Two years later, the organization changed its name to Feeding America. It boosted its profile through corporate and cause-marketing partnerships, including participation in ABC's "The Biggest Loser."
The renaming, Daly said, stands as one of the "biggest contributions that Vicki made in her tenure. It was the riskiest, best decision any leader in the nonprofit sector has made in the last 10 years. ... But she was making a decision rooted in fact with a lot of support of the people around her."
Kara Kennedy, executive director of Lumity, a nonprofit consultancy based in Chicago, said nonprofits often balk at what they consider risky investments in marketing or branding.
"Yes, you could lose money, and it is scary," she said. "But you're going to gain something important — in knowledge, experience, awareness. You just don't know at first how much in return you'll get."
In addition, Escarra said, Feeding America began measuring itself each month like a corporation. It beat its targets — tripling fundraising and food distribution — in three years instead of five.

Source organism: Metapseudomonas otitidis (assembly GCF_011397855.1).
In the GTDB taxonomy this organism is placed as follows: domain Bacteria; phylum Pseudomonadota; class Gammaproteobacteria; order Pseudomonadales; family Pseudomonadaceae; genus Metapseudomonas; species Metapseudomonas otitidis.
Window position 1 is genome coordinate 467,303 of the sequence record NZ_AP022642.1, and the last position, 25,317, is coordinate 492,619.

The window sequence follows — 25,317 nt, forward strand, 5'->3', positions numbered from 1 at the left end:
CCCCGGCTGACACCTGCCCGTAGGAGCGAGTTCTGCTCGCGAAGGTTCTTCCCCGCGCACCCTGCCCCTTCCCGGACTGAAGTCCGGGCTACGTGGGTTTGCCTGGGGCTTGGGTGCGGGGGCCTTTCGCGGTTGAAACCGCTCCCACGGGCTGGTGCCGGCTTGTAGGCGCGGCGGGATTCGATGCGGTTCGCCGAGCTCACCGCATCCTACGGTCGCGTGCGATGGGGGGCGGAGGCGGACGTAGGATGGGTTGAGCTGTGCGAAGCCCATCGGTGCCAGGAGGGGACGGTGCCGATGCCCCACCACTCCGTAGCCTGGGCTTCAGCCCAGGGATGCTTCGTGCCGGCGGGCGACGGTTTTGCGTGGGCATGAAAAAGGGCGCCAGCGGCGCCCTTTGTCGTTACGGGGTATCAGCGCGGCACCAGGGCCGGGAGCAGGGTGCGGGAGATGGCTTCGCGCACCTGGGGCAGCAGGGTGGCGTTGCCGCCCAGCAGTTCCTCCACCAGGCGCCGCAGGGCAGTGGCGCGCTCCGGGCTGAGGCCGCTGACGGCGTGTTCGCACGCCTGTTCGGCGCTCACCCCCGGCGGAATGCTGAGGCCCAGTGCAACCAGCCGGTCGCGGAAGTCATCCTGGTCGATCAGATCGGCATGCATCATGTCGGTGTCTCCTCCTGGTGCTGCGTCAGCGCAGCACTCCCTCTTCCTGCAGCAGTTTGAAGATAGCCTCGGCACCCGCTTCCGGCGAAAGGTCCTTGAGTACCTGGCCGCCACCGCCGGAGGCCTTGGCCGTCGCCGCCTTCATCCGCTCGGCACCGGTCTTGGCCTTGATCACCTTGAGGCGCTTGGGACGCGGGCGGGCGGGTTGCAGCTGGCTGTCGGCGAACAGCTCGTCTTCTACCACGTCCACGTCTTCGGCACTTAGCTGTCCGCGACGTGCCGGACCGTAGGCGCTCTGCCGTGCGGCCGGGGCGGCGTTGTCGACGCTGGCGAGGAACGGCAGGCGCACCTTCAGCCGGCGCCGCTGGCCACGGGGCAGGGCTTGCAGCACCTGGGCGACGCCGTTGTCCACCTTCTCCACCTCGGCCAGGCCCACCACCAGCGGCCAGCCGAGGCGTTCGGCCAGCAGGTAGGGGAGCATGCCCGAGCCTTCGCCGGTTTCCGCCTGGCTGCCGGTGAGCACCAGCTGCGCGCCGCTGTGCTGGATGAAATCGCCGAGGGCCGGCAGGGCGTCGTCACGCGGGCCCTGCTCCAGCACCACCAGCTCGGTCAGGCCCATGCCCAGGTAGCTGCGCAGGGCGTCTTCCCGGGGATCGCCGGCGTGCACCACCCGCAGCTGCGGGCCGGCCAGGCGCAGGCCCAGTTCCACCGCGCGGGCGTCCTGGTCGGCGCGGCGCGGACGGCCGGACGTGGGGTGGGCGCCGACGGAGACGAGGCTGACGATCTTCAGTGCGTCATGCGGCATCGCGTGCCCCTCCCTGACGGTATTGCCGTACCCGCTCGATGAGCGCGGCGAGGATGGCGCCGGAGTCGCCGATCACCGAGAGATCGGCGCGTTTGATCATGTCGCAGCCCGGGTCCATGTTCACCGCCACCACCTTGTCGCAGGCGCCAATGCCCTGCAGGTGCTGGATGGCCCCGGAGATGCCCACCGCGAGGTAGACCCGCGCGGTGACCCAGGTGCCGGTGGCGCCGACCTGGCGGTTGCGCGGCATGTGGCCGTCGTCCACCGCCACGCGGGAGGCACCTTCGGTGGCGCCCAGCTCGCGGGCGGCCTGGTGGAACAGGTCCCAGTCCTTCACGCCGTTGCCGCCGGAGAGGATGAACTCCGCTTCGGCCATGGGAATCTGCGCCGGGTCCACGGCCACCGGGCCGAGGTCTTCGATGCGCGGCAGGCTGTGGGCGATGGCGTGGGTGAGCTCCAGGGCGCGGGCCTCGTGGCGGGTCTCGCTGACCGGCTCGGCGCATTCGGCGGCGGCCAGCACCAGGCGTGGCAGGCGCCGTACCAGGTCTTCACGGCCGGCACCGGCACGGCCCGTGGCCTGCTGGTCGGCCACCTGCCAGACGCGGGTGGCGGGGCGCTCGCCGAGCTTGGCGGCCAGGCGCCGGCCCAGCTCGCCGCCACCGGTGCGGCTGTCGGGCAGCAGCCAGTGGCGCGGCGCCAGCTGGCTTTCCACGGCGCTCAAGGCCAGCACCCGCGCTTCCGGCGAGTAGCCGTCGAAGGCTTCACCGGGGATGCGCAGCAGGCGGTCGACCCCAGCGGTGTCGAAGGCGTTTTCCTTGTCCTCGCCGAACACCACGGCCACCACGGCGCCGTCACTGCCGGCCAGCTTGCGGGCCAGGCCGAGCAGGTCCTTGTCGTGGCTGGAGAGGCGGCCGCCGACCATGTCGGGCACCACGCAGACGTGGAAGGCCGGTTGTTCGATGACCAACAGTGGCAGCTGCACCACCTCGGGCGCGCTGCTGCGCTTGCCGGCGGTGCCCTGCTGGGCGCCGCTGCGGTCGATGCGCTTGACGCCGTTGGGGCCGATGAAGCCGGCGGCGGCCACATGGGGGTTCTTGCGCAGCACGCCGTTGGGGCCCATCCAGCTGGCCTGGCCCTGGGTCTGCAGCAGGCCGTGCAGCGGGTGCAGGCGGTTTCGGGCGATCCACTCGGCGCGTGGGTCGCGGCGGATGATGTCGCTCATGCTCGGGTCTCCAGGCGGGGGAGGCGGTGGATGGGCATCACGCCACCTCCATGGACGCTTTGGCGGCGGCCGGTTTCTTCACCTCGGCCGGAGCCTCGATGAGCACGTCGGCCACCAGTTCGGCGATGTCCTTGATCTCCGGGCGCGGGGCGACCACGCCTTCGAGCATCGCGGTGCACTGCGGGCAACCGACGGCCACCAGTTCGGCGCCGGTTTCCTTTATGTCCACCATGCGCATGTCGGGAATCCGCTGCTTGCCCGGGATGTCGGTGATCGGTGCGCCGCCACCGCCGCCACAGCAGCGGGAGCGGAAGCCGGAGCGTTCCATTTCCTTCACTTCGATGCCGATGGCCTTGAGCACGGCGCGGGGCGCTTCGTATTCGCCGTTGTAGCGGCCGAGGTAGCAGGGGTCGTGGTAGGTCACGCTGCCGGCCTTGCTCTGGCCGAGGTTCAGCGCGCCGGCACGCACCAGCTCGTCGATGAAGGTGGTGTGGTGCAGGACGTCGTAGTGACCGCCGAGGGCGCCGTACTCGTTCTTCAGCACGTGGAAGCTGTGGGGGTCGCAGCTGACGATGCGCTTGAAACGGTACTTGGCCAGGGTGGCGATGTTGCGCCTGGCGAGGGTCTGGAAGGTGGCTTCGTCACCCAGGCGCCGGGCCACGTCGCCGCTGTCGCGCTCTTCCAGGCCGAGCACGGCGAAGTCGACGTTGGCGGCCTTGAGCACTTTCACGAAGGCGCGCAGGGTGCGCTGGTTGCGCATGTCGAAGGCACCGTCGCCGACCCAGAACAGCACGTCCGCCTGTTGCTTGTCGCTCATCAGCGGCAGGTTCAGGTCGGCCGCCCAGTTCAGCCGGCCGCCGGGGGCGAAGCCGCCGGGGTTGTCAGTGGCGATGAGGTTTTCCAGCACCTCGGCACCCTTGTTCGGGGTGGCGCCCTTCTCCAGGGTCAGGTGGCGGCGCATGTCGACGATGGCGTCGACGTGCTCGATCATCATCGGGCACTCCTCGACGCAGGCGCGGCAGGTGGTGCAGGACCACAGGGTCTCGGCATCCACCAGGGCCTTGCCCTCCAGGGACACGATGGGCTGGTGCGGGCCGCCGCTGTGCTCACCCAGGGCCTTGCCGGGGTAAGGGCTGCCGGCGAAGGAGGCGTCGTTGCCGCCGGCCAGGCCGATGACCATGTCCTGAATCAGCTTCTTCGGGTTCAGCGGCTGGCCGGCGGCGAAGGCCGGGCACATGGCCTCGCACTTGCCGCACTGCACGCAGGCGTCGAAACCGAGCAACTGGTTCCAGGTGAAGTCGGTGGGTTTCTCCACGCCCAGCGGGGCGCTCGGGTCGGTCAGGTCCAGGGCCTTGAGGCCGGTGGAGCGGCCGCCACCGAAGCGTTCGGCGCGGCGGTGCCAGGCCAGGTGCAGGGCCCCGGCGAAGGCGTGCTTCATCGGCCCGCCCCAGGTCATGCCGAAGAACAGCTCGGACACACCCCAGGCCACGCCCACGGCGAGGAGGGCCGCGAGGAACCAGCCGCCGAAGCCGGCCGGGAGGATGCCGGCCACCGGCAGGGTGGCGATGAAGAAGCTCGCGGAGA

Opportunity International, meanwhile, fulfilled her desire to do the type of work she might have done in the Peace Corps. The group was founded as a Christian faith-based organization but serves and gets donations from people of all faiths. The growth potential was also a lure.
"I don't like moving into organizations that are all fixed," Escarra said. "What's the fun of moving into an organization and everything is running well? There's no fun in that."
Vicki Escarra, CEO, Opportunity International
Born in: Atlanta
Lives in: River North
Family: Daughters Emily, 28, and Kathryn, 22
Education: Bachelor's degree in business and psychology from Georgia State University
Attends: Fourth Presbyterian Church in Streeterville (the Sunday afternoon jazz service)
Travels for fun to: Cape Cod and Nantucket, Mass. "That's my happy place."
Fond memory: Running a leg of the Olympic torch relay in 1996 before the games in Atlanta. "It actually weighs 5 pounds. So think about carrying 5 pounds, and it was like, 'Please don't go out. And please don't drop it. And please don't light somebody, because there are kids all over you.' There are just children lined up and down the streets. I loved it."